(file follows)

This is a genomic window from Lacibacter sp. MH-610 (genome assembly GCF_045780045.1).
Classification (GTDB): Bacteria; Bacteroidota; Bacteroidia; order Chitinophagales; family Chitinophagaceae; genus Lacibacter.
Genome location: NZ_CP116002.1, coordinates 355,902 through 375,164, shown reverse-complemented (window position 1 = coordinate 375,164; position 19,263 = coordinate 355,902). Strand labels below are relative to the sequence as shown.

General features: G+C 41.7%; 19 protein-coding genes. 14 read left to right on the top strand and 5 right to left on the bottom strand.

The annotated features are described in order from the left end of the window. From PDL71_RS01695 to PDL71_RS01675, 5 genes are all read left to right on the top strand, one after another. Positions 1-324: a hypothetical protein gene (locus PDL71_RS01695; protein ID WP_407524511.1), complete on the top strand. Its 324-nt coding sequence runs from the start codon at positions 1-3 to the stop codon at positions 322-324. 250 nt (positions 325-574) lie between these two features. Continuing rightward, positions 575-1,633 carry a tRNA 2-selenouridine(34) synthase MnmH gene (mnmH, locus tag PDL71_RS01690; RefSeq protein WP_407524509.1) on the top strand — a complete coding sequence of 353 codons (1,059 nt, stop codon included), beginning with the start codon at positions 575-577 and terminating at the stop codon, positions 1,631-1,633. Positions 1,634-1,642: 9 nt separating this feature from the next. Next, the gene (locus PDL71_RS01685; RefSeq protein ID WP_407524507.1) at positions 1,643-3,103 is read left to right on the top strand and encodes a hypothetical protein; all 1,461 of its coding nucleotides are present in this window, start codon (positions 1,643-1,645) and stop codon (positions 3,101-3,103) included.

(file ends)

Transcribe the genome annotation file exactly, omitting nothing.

This is a genomic window from Lacibacter sp. MH-610 (genome assembly GCF_045780045.1).
Classification (GTDB): Bacteria; Bacteroidota; Bacteroidia; order Chitinophagales; family Chitinophagaceae; genus Lacibacter.
Genome location: NZ_CP116002.1, coordinates 355,902 through 375,164, shown reverse-complemented (window position 1 = coordinate 375,164; position 19,263 = coordinate 355,902). Strand labels below are relative to the sequence as shown.

General features: G+C 41.7%; 19 protein-coding genes. 14 read left to right on the top strand and 5 right to left on the bottom strand.

The annotated features are described in order from the left end of the window. From PDL71_RS01695 to PDL71_RS01675, 5 genes are all read left to right on the top strand, one after another. Positions 1-324: a hypothetical protein gene (locus PDL71_RS01695; protein ID WP_407524511.1), complete on the top strand. Its 324-nt coding sequence runs from the start codon at positions 1-3 to the stop codon at positions 322-324. 250 nt (positions 325-574) lie between these two features. Continuing rightward, positions 575-1,633 carry a tRNA 2-selenouridine(34) synthase MnmH gene (mnmH, locus tag PDL71_RS01690; RefSeq protein WP_407524509.1) on the top strand — a complete coding sequence of 353 codons (1,059 nt, stop codon included), beginning with the start codon at positions 575-577 and terminating at the stop codon, positions 1,631-1,633. Positions 1,634-1,642: 9 nt separating this feature from the next. Next, the gene (locus PDL71_RS01685; RefSeq protein ID WP_407524507.1) at positions 1,643-3,103 is read left to right on the top strand and encodes a hypothetical protein; all 1,461 of its coding nucleotides are present in this window, start codon (positions 1,643-1,645) and stop codon (positions 3,101-3,103) included.